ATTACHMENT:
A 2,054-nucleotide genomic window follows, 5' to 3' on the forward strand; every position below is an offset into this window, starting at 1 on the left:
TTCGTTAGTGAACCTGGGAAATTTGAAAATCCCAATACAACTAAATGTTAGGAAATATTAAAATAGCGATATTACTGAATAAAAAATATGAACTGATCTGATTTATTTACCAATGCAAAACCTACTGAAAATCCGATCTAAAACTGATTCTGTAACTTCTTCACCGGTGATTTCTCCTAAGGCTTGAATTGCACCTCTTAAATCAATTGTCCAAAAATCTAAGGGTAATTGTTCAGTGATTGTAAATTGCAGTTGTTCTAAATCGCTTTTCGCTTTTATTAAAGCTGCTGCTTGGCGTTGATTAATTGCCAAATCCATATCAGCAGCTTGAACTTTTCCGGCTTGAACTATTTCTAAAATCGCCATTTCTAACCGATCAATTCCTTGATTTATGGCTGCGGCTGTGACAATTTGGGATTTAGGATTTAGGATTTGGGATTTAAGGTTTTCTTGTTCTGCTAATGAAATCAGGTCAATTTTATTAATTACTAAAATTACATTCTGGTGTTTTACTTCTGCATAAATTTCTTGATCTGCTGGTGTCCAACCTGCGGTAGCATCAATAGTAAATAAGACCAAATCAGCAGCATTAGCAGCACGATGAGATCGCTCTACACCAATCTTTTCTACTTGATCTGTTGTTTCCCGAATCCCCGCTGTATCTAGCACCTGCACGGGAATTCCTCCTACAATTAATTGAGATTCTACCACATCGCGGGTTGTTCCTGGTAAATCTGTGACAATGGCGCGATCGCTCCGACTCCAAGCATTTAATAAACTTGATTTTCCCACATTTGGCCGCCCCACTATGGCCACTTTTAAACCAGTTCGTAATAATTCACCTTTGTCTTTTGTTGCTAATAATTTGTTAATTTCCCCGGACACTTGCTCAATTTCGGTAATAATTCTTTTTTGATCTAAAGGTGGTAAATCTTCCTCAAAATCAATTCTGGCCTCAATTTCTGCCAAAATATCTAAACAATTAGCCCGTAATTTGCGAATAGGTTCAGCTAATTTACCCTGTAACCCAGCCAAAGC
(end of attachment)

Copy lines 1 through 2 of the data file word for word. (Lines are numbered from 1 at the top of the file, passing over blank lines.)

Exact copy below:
A 2,054-nucleotide genomic window follows, 5' to 3' on the forward strand; every position below is an offset into this window, starting at 1 on the left:
TTCGTTAGTGAACCTGGGAAATTTGAAAATCCCAATACAACTAAATGTTAGGAAATATTAAAATAGCGATATTACTGAATAAAAAATATGAACTGATCTGATTTATTTACCAATGCAAAACCTACTGAAAATCCGATCTAAAACTGATTCTGTAACTTCTTCACCGGTGATTTCTCCTAAGGCTTGAATTGCACCTCTTAAATCAATTGTCCAAAAATCTAAGGGTAATTGTTCAGTGATTGTAAATTGCAGTTGTTCTAAATCGCTTTTCGCTTTTATTAAAGCTGCTGCTTGGCGTTGATTAATTGCCAAATCCATATCAGCAGCTTGAACTTTTCCGGCTTGAACTATTTCTAAAATCGCCATTTCTAACCGATCAATTCCTTGATTTATGGCTGCGGCTGTGACAATTTGGGATTTAGGATTTAGGATTTGGGATTTAAGGTTTTCTTGTTCTGCTAATGAAATCAGGTCAATTTTATTAATTACTAAAATTACATTCTGGTGTTTTACTTCTGCATAAATTTCTTGATCTGCTGGTGTCCAACCTGCGGTAGCATCAATAGTAAATAAGACCAAATCAGCAGCATTAGCAGCACGATGAGATCGCTCTACACCAATCTTTTCTACTTGATCTGTTGTTTCCCGAATCCCCGCTGTATCTAGCACCTGCACGGGAATTCCTCCTACAATTAATTGAGATTCTACCACATCGCGGGTTGTTCCTGGTAAATCTGTGACAATGGCGCGATCGCTCCGACTCCAAGCATTTAATAAACTTGATTTTCCCACATTTGGCCGCCCCACTATGGCCACTTTTAAACCAGTTCGTAATAATTCACCTTTGTCTTTTGTTGCTAATAATTTGTTAATTTCCCCGGACACTTGCTCAATTTCGGTAATAATTCTTTTTTGATCTAAAGGTGGTAAATCTTCCTCAAAATCAATTCTGGCCTCAATTTCTGCCAAAATATCTAAACAATTAGCCCGTAATTTGCGAATAGGTTCAGCTAATTTACCCTGTAACCCAGCCAAAGC